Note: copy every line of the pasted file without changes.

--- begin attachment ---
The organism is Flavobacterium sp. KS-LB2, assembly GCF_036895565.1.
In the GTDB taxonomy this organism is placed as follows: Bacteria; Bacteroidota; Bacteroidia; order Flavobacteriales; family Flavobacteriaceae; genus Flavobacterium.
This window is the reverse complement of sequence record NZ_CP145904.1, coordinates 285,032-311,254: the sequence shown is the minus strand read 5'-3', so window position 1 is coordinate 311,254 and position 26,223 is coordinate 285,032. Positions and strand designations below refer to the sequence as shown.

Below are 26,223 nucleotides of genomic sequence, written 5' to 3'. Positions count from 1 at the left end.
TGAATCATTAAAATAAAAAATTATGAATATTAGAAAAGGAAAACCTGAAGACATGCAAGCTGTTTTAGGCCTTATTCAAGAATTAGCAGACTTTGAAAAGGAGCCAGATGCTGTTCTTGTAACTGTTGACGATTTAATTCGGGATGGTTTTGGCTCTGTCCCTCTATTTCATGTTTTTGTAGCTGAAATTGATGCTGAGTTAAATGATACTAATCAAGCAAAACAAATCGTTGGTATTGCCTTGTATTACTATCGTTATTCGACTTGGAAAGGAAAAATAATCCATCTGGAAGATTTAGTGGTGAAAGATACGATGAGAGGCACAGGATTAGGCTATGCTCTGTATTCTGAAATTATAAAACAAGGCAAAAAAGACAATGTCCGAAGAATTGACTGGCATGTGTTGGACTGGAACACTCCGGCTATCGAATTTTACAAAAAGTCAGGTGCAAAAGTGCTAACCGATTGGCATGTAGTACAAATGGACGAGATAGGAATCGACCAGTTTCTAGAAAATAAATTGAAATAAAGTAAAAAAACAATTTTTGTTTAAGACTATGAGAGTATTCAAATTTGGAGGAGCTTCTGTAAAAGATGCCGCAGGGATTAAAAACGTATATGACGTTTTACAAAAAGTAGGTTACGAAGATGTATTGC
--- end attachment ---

The organism is Flavobacterium sp. KS-LB2, assembly GCF_036895565.1.
In the GTDB taxonomy this organism is placed as follows: Bacteria; Bacteroidota; Bacteroidia; order Flavobacteriales; family Flavobacteriaceae; genus Flavobacterium.
This window is the reverse complement of sequence record NZ_CP145904.1, coordinates 285,032-311,254: the sequence shown is the minus strand read 5'-3', so window position 1 is coordinate 311,254 and position 26,223 is coordinate 285,032. Positions and strand designations below refer to the sequence as shown.

Below are 26,223 nucleotides of genomic sequence, written 5' to 3'. Positions count from 1 at the left end.
TGAATCATTAAAATAAAAAATTATGAATATTAGAAAAGGAAAACCTGAAGACATGCAAGCTGTTTTAGGCCTTATTCAAGAATTAGCAGACTTTGAAAAGGAGCCAGATGCTGTTCTTGTAACTGTTGACGATTTAATTCGGGATGGTTTTGGCTCTGTCCCTCTATTTCATGTTTTTGTAGCTGAAATTGATGCTGAGTTAAATGATACTAATCAAGCAAAACAAATCGTTGGTATTGCCTTGTATTACTATCGTTATTCGACTTGGAAAGGAAAAATAATCCATCTGGAAGATTTAGTGGTGAAAGATACGATGAGAGGCACAGGATTAGGCTATGCTCTGTATTCTGAAATTATAAAACAAGGCAAAAAAGACAATGTCCGAAGAATTGACTGGCATGTGTTGGACTGGAACACTCCGGCTATCGAATTTTACAAAAAGTCAGGTGCAAAAGTGCTAACCGATTGGCATGTAGTACAAATGGACGAGATAGGAATCGACCAGTTTCTAGAAAATAAATTGAAATAAAGTAAAAAAACAATTTTTGTTTAAGACTATGAGAGTATTCAAATTTGGAGGAGCTTCTGTAAAAGATGCCGCAGGGATTAAAAACGTATATGACGTTTTACAAAAAGTAGGTTACGAAGATGTATTGC